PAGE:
At the start of yesterday’s stage Iam Cycling’s Reto Hollenstein crashed and punctured a lung.

The medical car was a distance away up the road monitoring the leaders, so the young Swiss rider got back on his bike and finished the stage.

With a punctured lung.

Unsurprisingly he has not made the start today.


Post script:-

Even as I’m typing this update, the Tour de France official news feed has highlighted that at least one other rider has been forced to quit mid stage.

Simon Spilak was forced to quit the Tour because of a stomach bug while Zak Dempster (NetApp) called for medical assistance after being bitten by a wasp.

It is unclear yet if Zak Dempster has had to  quit because of the sting…….


Its been an attritional race this year – but probably no more so than normal……


The Tour de France……. genuinely one of the toughest sporting events of all time.

‘On the outside’: Constructing cycling citizenship by Rachel Aldred

I came upon this recent paper about “Constructing a view of citizenship” that is changed by active engagement in cycling as a social activity and as a means of transport, in my usual review of all things cycling this lunchtime.


The paper uses in-depth interview data from Cambridge, England, to discuss the concept of the ‘cycling citizen’, exploring how, within heavily-motorised countries, the practice of cycling might affect perceptions of the self in relation to natural and social environments. Participants portrayed cycling as a practice traversing independence and interdependence, its mix of benefits for the individual and the collective making it an appropriate response to contemporary social problems. In this paper I describe how this can be interpreted as based on a specific notion of cycling citizenship rooted in the embodied practice of cycling in Cambridge (a relatively high cycling enclave within the low-cycling UK). This notion of cycling citizenship does not dictate political persuasion, but carries a distinctive perspective on the proper relation of the individual to their environment, privileging views ‘from outside’ the motor-car.

There’s an interseting section that muses on the decline of street life and citizen engagement and its relationship with the increasing motorisation of public spaces – perception of road danger – risk of injury etc.that caught my attention. See the link below for a free download….It’s cogent, relatively concise, well written and has multitudinous cross references to there related papers.


Quite thought provoking, but it also highlights the lack of much research into the impact of motorised transportation in changing  peoples perceptions of public life and space , private life and space,  and general citizenship.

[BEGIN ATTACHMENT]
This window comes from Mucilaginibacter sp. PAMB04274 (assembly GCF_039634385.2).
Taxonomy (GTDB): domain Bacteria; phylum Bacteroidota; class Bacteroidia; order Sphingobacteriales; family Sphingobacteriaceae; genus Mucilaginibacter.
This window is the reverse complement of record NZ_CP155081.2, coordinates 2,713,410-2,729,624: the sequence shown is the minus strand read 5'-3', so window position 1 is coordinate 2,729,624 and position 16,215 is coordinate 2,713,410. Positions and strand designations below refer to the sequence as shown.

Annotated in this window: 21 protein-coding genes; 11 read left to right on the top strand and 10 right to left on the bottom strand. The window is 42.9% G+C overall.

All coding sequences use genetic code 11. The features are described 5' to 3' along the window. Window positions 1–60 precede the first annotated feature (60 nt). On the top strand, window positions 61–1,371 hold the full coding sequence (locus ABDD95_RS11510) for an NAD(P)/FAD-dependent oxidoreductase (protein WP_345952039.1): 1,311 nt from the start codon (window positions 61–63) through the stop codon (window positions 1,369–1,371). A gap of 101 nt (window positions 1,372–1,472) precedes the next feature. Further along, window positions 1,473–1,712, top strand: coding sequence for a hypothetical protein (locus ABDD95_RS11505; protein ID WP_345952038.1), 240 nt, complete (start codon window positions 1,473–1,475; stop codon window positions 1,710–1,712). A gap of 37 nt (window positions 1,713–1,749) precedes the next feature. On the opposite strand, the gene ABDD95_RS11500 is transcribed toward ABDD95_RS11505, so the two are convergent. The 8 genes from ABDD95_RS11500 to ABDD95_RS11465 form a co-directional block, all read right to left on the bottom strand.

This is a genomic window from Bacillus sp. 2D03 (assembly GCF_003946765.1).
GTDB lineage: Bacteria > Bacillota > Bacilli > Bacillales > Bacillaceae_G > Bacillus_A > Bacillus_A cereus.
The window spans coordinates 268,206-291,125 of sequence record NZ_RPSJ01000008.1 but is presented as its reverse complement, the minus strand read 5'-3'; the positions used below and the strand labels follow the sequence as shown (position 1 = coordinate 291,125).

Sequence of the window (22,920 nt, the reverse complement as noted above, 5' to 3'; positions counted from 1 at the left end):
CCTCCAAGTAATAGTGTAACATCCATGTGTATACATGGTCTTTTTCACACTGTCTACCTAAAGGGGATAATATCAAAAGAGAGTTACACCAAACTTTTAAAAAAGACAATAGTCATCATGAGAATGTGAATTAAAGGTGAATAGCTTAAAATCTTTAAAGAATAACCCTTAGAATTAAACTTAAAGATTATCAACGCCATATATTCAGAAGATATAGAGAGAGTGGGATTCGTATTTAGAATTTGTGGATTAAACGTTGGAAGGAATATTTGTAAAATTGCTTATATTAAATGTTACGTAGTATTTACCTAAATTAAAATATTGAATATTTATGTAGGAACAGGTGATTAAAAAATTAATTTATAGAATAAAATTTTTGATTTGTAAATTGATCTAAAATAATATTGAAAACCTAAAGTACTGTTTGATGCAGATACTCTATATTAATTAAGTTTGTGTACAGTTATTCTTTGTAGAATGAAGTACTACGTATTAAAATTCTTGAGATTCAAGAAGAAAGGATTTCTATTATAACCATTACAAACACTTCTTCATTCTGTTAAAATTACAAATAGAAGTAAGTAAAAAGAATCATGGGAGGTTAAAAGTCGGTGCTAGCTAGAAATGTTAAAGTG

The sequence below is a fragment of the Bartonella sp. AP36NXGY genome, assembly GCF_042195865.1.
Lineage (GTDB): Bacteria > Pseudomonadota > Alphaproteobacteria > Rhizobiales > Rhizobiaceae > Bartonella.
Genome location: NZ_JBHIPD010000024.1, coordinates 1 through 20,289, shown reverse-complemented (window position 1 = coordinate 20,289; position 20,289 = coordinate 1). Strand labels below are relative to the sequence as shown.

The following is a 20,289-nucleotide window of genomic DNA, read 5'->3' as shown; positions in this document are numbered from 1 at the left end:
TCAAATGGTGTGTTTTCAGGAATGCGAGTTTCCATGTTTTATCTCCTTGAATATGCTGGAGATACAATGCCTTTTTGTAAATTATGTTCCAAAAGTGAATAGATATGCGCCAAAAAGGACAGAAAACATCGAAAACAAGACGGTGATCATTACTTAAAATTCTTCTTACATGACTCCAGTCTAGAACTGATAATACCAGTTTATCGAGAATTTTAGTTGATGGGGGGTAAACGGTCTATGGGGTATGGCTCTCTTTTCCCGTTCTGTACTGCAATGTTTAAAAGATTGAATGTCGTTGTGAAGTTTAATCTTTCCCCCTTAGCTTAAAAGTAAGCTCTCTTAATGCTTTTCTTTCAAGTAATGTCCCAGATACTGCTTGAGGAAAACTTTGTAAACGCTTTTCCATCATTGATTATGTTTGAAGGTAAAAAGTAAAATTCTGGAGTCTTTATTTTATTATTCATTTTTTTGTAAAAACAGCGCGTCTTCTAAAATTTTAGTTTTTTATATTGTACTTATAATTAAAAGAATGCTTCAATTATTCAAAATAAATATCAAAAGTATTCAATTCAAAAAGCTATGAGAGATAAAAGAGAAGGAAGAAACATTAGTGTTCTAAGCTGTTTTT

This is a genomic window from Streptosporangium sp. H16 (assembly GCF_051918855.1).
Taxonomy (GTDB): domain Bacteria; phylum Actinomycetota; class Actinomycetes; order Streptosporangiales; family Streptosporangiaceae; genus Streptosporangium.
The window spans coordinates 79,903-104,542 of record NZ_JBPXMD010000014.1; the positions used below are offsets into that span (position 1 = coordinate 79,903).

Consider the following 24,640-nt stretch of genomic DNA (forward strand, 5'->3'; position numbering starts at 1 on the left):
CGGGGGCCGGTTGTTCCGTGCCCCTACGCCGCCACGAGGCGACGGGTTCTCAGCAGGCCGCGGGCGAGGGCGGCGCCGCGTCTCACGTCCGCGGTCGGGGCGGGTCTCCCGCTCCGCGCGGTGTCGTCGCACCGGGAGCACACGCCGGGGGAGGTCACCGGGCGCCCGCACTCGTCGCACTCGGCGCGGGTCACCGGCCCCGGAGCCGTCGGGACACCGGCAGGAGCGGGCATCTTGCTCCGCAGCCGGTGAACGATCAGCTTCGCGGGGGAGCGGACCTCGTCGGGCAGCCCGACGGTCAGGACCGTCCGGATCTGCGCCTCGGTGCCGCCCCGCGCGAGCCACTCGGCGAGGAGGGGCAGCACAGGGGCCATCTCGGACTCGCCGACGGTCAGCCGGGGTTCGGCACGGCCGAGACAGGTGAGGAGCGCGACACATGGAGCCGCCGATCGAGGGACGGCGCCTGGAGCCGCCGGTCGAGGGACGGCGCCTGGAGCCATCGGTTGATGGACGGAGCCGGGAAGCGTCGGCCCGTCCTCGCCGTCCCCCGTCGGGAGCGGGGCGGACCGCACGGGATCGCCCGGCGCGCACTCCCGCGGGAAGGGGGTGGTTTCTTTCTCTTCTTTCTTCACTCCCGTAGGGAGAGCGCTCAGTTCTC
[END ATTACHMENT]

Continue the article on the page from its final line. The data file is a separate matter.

Gets the grey cells going ….

Now it’s Fabian Cancellera out of the Tour de France – what’s going on?


A note from “The Guardian” excellent article on this subject :-

“Unlike previous winners Chris FroomeAlberto ContadorAndy Schleck and 25-time stage winner Mark Cavendish - all of whom crashed out – Cancellara chose to abandon the race prior to the Alps and Pyrenees in order to prepare for September’s Road World Championships in Spain.

Cancellara said in a statement released by his Trek Factory Racing team: “I will travel home now and take a little break. The season has been long for me, starting back in Dubai (in February).”

- See more at: http://www.independent.ie/sport/other-sports/cycling/fabian-cancellara-becomes-latest-tour-de-france-casualty-30433694.html#sthash.guTpmZjV.dpuf


What the hell?

When Cavendish crashed he injured his shoulder and needed surgery…

When Froomey crashed (albeit much less spectacularly) he broke his wrist and bones in his other hand…

When Contador crashed he broke his leg , remounted and rode for another 15km – uphill – overtaking back markers in the pelaton until the pain became too much to bear. That, in my book, is the very definition of a committed team cyclist – so he gets my deepest respect. Chapeau Sir!

But…. Cancellara cancels the greatest cycle race in the entire years calendar to get some rest – because he’s tired?  Leaving his team with just 6 riders?

He is doing his team and his sponsors a great disservice, and is clearly demonstrating a lack of leadership skills to commit to something – only to leave it a third of the way through.

I am … deeply, awfully, unimpressed.

Alberto Contador out of the TDF

Mark Cavandish crashed out,  Chris Froomey crashed several times and abandoned , Andy Schleck withdrew , and now Contador withdraws after trying to catch up with the pelaton after a heavy crash whilst cycling with a suspected broken tibia….what a guy.

Get better soon Alberto !!!

The Tour de France is definitely not the same without you.